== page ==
‘If you click in India, you earn respect in Pakistan’ | music | Hindustan Times
Today in New Delhi, India
Dec 07, 2016-Wednesday
New Delhi
  • Humidity
  • Wind

‘If you click in India, you earn respect in Pakistan’

music Updated: Apr 16, 2010 15:32 IST
Robin Bansal
Robin Bansal
Hindustan Times
Highlight Story

I want to sing for Bollywood. I hope I get some offers though I haven’t approached anyone yet,” says 30-year-old Masroor, son of Nusrat Fateh Ali Khan’s sister, during a two-day visit to India.

He admits that in comparison to the Indian film industry, Pakistan is a small market. “There are more chances here and so the talent comes here,” he points out. “And if you click in India, you earn a lot of respect in Pakistan.”

One of his compositions was bought by Rakesh Vaid, chairman of the Apparel Export Promotion Council (AEPC), last year for an upcoming film and is being arranged by music composer, Ismail Darbar.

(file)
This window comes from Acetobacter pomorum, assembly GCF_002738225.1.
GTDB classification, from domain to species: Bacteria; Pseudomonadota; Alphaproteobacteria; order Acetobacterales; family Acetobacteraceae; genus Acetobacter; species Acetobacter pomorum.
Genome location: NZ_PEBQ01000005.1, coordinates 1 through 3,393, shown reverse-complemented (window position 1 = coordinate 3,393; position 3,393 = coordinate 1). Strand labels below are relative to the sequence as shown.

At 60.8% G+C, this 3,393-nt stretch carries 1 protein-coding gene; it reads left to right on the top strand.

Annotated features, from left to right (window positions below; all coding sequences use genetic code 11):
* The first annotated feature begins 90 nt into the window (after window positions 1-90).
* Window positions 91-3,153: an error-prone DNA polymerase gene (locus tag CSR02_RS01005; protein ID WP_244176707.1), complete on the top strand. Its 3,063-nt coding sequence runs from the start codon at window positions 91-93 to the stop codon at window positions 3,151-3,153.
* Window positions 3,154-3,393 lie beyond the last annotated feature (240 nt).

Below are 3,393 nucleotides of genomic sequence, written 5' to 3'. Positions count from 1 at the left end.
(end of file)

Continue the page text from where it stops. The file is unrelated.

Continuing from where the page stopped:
Masroor was in New Delhi recently for a concert to spread the message of peace, harmony and goodwill through music. Supported by the Indian Council of Cultural Relations and NGO Routes2Roots, it was a Zee News initiative to unite the world against terrorism.

“Music plays an important role in binding nations. The good relations between both our countries are either because of music or sports. In fact, music is the reason for artiste exchange between the two countries,” he asserts.

He points out that Indian artistes visit Pakistan too. “Singers like Hans Raj Hans, Daler Mehndi and Jagjit Singh have been
performing there and are given full respect,” says Masroor. Born in Lahore, he has a degree in urban planning. But after working with the Daewoo Transport Company for three years, he is now focussing only on singing.

After Nusrat Fateh Ali Khan’s untimely death in 1997, his legacy was taken forward by his nephew, Rahat Fateh Ali Khan, and now Masroor.

“I have several ideas like him (Nusrat Father Ali Khan) to sync classical music with Western. Khan sahab was my first guru and taught us everything about khayal singing, ragas, tabla and taal (beat),” he reminisces. “Rahat bhai is our caliph guru. I take his advice on ragas, controlling the laya (pitch) and taal. He is a big help.”

Masroor is full of admiration for our South Indian musicians. “I am trying to blend South Indian music with Sufi,” says Masroor, whose favourite Indian singers are Kishore Kumar and Mohd Rafi. And his favourite composers are Uttam Singh, RD Burman, Ismail Darbar, AR Rahman and Shankar Mahadevan.